As the U.S. presidential election approaches, it often seems like the real issues get buried amid sound bites and campaign promises. Join us from the comfort of your own home for three Real Town Halls, where nationally renowned experts from the UW will discuss key issues in a livestreamed series of moderated panels and audience Q&A sessions.
This series is free, but registration is required to get the access link. You may register for one, two, or all three events.
Moderator: Katherine Cramer ’94 — professor of political science and Natalie C. Holton Chair of Letters & Science
- Barry Burden — professor of political science, director of the Elections Research Center, and Lyons Family Chair in Electoral Politics
- Michael Wagner ’07, MS’08 — professor and Louis A. Maier Faculty Development Fellow in the School of Journalism and Mass Communication
- Robert Yablon ’99 — assistant professor of law and affiliate of the Elections Research Center
Moderators and Speakers
Katherine Cramer ’94 is a professor of political science and the Natalie C. Holton Chair of Letters & Science. Her work focuses on the way people in the United States make sense of politics and their place in it. She is known for her innovative approach to the study of public opinion, in which she uses methods like inviting herself into the conversations of groups of people to listen to the way they understand public affairs. Her award-winning book, The Politics of Resentment: Rural Consciousness in Wisconsin and the Rise of Scott Walker, brought to light rural resentment toward cities and its implications for contemporary politics, and was a go-to source for understanding votes in the 2016 presidential election (University of Chicago Press, 2016).
Barry Burden is a professor of political science, director of the Elections Research Center, and the Lyons Family Chair in Electoral Politics. His research and teaching are based in American politics, with an emphasis on electoral politics and representation. He is co-editor of The Measure of American Elections, author of Personal Roots of Representation, and co-author of Why Americans Split Their Tickets: Campaigns, Competition, and Divided Government.
Michael Wagner ’07, MS’08 is a professor and the Louis A. Maier Faculty Development Fellow in the School of Journalism and Mass Communication. His research, teaching, and service are animated by the question, “how well does democracy work?” Wagner approaches this question from a variety of perspectives, incorporating into his work the study of political communication, political parties, journalism, public opinion, political psychology, political behavior, religion and politics, the presidency, and biology.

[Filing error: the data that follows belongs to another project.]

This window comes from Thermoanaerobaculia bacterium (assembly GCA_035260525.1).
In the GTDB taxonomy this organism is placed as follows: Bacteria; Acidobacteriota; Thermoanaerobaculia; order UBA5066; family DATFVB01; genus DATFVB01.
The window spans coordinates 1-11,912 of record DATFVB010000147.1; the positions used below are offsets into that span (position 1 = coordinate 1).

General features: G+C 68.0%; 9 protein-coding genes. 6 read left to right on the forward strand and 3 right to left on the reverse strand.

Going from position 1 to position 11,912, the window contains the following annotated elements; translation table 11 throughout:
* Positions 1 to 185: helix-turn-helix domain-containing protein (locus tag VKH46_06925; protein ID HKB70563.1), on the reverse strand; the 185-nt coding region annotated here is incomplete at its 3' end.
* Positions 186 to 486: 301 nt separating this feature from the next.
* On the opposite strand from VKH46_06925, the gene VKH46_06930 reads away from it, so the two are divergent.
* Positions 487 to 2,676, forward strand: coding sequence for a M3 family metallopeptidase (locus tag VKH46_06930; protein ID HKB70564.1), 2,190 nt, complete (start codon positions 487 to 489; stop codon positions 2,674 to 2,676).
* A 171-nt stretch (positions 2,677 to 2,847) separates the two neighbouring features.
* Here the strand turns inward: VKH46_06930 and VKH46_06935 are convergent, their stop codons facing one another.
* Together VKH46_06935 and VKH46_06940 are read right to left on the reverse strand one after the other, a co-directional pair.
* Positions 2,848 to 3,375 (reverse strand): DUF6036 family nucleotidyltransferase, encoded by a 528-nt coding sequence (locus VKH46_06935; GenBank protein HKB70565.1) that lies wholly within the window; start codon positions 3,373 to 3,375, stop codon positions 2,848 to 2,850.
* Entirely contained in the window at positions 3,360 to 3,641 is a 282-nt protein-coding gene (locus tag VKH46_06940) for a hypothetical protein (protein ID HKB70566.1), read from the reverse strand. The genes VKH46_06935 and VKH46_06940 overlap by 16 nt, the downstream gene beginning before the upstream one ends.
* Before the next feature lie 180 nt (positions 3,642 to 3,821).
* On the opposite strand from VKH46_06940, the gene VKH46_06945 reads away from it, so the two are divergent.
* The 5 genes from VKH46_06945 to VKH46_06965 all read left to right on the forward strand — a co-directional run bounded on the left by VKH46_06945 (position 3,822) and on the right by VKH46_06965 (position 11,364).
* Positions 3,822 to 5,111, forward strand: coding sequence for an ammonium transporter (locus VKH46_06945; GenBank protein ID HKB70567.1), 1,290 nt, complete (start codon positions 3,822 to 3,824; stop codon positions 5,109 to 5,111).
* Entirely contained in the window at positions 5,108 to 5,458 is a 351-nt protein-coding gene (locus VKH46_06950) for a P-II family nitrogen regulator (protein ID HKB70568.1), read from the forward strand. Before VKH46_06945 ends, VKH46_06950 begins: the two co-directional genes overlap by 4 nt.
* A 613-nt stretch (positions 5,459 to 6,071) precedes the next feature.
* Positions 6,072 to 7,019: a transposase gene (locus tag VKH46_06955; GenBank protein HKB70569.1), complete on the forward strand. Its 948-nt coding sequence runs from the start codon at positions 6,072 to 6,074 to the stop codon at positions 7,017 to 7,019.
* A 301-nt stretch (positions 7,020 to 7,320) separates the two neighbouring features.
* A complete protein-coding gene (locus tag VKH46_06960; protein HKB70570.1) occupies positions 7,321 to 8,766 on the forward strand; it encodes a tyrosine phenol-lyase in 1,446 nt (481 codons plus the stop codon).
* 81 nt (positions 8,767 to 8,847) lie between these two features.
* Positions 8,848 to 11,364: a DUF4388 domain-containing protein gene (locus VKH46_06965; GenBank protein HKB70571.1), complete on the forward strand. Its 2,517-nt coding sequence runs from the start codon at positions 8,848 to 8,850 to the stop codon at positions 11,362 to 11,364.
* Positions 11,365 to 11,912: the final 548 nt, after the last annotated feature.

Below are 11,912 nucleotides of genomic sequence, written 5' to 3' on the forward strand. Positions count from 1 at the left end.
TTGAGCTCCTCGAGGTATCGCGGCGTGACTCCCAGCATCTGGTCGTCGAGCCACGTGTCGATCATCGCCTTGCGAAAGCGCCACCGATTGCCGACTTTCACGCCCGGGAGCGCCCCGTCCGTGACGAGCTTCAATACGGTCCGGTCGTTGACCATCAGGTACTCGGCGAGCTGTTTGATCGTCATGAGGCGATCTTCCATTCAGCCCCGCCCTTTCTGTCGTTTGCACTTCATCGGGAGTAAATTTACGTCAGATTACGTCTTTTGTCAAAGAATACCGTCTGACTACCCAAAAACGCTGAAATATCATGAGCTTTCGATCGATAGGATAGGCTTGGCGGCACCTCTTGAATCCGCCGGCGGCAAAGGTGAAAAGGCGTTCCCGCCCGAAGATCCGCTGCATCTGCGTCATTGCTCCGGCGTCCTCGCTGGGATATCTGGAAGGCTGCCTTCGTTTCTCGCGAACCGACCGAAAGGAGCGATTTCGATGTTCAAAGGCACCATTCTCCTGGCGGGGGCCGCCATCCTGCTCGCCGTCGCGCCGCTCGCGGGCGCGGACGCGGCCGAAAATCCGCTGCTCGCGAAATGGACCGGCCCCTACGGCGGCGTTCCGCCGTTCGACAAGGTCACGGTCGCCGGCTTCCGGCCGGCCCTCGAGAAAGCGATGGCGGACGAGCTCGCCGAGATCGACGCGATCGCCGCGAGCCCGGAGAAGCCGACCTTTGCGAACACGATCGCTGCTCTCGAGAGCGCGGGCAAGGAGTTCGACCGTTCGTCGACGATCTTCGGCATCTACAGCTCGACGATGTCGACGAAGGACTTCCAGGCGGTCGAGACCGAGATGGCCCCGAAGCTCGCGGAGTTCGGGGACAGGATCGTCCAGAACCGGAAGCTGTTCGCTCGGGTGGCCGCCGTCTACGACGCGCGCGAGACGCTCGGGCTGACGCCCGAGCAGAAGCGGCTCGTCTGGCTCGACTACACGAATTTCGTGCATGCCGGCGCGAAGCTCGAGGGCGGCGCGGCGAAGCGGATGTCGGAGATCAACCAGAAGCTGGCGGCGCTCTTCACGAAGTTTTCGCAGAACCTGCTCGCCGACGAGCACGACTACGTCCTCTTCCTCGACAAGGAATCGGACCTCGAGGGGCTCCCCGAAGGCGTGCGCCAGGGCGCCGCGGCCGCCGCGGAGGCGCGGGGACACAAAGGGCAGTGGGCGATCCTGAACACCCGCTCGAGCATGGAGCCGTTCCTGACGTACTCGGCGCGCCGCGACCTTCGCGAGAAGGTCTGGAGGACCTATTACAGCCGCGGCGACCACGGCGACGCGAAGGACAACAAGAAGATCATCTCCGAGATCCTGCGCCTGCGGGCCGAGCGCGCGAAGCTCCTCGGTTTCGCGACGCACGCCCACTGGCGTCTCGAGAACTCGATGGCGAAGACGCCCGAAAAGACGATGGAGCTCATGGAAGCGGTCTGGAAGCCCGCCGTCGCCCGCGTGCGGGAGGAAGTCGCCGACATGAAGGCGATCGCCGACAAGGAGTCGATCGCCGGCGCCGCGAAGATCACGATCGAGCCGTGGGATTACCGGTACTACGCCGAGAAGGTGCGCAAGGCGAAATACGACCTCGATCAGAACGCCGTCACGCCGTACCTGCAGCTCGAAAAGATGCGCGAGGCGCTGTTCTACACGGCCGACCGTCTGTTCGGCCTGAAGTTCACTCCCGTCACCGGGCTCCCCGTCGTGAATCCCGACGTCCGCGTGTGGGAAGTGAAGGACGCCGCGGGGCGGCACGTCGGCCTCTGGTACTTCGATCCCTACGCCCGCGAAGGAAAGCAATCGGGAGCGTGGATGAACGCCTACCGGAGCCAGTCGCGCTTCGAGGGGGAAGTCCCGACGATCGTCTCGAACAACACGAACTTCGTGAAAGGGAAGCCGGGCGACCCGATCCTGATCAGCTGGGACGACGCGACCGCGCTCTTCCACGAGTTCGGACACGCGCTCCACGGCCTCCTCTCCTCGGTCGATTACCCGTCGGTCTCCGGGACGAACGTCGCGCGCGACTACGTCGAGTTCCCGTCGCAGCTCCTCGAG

Robert Yablon ’99 is an assistant professor of law and an affiliate of the Elections Research Center. His research interests include political and election law, constitutional law, federal courts, and statutory interpretation. Following law school, Professor Yablon served as a law clerk for Judge William Fletcher of the U.S. Court of Appeals for the Ninth Circuit and for U.S. Supreme Court Justices Ruth Bader Ginsburg and Sonia Sotomayor.
This series is presented by the Wisconsin Alumni Association in partnership with the La Follette School of Public Affairs and the Elections Research Center.
The Robert M. La Follette School of Public Affairs at the University of Wisconsin–Madison is a highly ranked program that offers domestic and international degrees in public management and policy analysis. Its strength derives from its core faculty and broader group of faculty affiliates who are part of the internationally renowned social science departments at UW–Madison. Members of the program’s faculty have international reputations in their academic disciplines and have spent the greater part of their careers working on problems of public policy and governance.
The Elections Research Center fosters cutting-edge academic analysis of national and state elections to further the scholarly understanding of factors that influence voter decision-making and election outcomes. It continues a long tradition of excellence in elections-related study at the University of Wisconsin–Madison.
Questions? Email Stephanie Wallace ’05 or call 608-308-5528.